Methods

Genetic instruments for LA

Genetic predictors, i.e., single nucleotide polymorphisms (SNPs) strongly (p value < 5 × 10−8) associated with LA, were obtained from GWAS of n-6 PUFA [16]. One hundred seventy-three genome-wide significant SNPs have been identified [16]. First, we used all SNPs reaching genome-wide significance and in genes relevant to the biological metabolism of n-6 PUFA, i.e., FADS1, FADS2, and NTAN1 (Additional file 1: Table S1). Specifically, FADS1 and FADS2 encode fatty acid desaturases and the NTAN1 gene regulates desaturase activity [16, 17]. The correlation between SNPs were obtained using LDlink [18], which can easily and efficiently interrogate correlation matrix in specific population groups. Second, we used the most significant three uncorrelated SNPs in GWAS, as previously described [14, 19]. We also used all the genome-wide significant SNPs and took account of their correlations using principal components analysis (PCA) [20].

The strength of each SNP was evaluated using the F-statistic, calculated using a well-established approximation [21]. A cutoff of 10 was used as a “rule of thumb” to distinguish between strong and weak instruments [22]. To ensure the SNPs predicting LA were not confounded with the outcome, we assessed their Bonferroni-corrected associations with key confounders, i.e., socioeconomic position (job type and Townsend index), and lifestyle factors (alcohol intake frequency, smoking status, and frequency of moderate and vigorous physical activity) in the UK Biobank. To ensure the selected SNPs were solely linked with the outcomes via LA, we also checked for pleiotropy. Specifically, we checked whether these SNPs are directly associated with IHD and its risk factors using three comprehensive curated genetic cross-reference systems, Ensembl [23], GWAS catalog [24], and PhenoScanner [25], which provide all well-established associations of known SNPs with their phenotypes, including sub-genome-wide associations, and excluded SNPs with these direct associations (potential pleiotropy). Where a SNP predicting LA was not available for the outcomes, we sought a highly correlated proxy (r2 ≥ 0.8).

Genetic associations with IHD, diabetes, lipids, and blood pressure

Genetic associations with IHD were obtained from the largest publicly available IHD case (n ≤ 76,014)-control (n ≤ 264,785) study based on CARDIoGRAMplusC4D 1000 Genomes (cases = 60,801, control = 123,504), the Myocardial Infarction Genetics and CARDIoGRAM Exome, the UK Biobank SOFT CAD GWAS (cases = 10,801, controls = 137,371), and two small case (n = 4412)-control (n = 3910) studies giving up to 340,799 individuals in total. In CARDIoGRAMplusC4D 1000 Genomes, most of the participants (77%) are of European descent. IHD status was determined from clinical diagnosis, medical records and self-report of medication usage, procedures such as revascularization, and other evidence of stenosis such as from coronary angiography. In the UK Biobank, 502,713 individuals aged 40–69 years, mean age 56.5 years, were recruited from England, Scotland, and Wales between 2006 and 2010, with a median follow-up for 7.1 years. Ninety-four percent of the participants are of self-reported European ancestry, and 45.6% are men. The phenotype of cases included fatal or nonfatal myocardial infarction, chronic IHD, percutaneous transluminal coronary angioplasty or coronary artery bypass grafting, and angina. Controls were those who were free from case status.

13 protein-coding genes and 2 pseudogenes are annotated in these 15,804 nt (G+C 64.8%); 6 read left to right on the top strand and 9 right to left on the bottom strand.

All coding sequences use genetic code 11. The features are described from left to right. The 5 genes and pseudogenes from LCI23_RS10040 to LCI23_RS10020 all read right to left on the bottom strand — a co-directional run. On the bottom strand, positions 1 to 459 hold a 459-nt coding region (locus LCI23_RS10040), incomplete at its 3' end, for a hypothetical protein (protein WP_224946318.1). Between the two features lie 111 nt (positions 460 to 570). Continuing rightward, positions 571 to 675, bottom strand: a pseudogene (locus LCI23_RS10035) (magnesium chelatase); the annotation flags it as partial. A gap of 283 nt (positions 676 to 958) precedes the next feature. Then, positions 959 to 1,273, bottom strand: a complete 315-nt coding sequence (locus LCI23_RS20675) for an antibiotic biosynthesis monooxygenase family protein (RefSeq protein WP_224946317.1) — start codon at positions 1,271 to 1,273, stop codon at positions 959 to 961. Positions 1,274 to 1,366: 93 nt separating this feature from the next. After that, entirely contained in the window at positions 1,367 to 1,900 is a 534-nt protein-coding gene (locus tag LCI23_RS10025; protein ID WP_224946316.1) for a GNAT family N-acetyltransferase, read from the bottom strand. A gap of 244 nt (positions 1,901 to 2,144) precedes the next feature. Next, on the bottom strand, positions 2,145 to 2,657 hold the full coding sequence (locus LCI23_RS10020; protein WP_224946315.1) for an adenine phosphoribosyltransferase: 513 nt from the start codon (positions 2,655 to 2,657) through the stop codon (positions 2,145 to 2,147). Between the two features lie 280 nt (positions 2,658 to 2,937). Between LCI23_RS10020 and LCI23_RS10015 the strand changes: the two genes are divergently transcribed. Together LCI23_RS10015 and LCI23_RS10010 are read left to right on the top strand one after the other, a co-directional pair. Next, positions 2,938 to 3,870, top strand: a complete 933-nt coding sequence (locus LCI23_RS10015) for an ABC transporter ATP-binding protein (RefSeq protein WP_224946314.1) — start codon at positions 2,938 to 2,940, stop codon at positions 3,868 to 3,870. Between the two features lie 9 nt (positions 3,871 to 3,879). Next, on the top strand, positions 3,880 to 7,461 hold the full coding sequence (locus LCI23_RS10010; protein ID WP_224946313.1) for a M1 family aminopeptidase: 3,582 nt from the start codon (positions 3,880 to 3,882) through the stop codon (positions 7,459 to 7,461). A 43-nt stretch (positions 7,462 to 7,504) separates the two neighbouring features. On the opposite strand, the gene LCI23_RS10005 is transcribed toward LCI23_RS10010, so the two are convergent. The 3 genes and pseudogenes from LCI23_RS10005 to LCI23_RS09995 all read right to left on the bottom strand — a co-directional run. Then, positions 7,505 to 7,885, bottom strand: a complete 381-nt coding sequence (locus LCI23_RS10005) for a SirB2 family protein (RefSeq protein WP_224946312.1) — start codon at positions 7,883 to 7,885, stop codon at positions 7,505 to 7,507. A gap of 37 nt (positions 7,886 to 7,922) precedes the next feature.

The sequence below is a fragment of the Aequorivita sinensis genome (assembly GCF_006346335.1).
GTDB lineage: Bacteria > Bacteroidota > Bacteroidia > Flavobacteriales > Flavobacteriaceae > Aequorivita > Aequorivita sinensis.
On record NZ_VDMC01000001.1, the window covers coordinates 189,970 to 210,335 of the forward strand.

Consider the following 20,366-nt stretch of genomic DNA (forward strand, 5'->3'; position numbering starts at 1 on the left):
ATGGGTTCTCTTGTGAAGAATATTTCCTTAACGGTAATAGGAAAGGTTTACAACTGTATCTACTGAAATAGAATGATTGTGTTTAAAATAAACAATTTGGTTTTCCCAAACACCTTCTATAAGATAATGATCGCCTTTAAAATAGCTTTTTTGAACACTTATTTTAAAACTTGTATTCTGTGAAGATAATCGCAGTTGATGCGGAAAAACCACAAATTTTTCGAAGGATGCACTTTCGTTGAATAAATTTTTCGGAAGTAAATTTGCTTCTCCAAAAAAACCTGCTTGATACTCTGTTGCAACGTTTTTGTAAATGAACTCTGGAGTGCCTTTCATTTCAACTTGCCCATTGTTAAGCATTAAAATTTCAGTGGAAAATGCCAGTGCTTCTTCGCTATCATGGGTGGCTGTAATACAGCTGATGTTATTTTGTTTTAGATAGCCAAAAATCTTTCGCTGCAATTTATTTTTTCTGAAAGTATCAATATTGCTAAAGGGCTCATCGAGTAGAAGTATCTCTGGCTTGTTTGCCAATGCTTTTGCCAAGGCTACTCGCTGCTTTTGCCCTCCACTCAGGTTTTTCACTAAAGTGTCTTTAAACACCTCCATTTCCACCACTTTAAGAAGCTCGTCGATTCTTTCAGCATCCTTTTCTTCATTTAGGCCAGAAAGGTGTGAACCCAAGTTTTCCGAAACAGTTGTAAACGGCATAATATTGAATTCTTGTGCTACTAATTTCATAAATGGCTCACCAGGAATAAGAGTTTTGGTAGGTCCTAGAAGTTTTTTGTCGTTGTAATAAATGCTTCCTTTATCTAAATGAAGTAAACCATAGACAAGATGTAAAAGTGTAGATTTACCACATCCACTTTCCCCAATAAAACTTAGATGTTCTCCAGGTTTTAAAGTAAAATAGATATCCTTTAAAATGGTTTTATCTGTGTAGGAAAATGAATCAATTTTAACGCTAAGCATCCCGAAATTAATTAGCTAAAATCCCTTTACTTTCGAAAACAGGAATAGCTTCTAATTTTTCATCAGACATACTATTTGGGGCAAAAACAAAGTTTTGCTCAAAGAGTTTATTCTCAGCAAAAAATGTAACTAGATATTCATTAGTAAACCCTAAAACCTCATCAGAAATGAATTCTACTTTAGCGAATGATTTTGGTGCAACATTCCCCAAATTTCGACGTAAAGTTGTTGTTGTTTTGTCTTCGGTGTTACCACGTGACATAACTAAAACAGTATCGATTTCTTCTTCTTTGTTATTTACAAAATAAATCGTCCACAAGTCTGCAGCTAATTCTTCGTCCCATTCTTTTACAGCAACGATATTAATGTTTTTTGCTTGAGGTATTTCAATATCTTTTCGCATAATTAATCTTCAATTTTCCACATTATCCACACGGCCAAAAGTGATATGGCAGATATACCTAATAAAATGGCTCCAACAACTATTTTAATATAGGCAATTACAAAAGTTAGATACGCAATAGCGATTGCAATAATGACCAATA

Genetic associations with diabetes, adjusted for age, sex, and principal components, were obtained from the DIAbetes Genetics Replication And Meta-analysis (DIAGRAM), diabetes case (n = 26,676)-control (n = 132,532) study, mean age 54.7 years old, 44% men. Genetic associations with lipids (as inverse normal transformed effect sizes), including high-density lipoprotein (HDL) cholesterol, LDL cholesterol, and total cholesterol, adjusted for age, age2, and sex, were obtained from the Global Lipids Genetics Consortium Results including 188,577 participants of European descent and 7898 participants of non-European descent, mean age 55.2 years old. Genetic associations with blood pressure and reticulocyte count were provided by Neale Lab [26], in 361,194 White British (194,174 men [46%]). The study adjusted for age, age2, 20 principal components, sex, and interactions of sex with age and age2.

Statistical analysis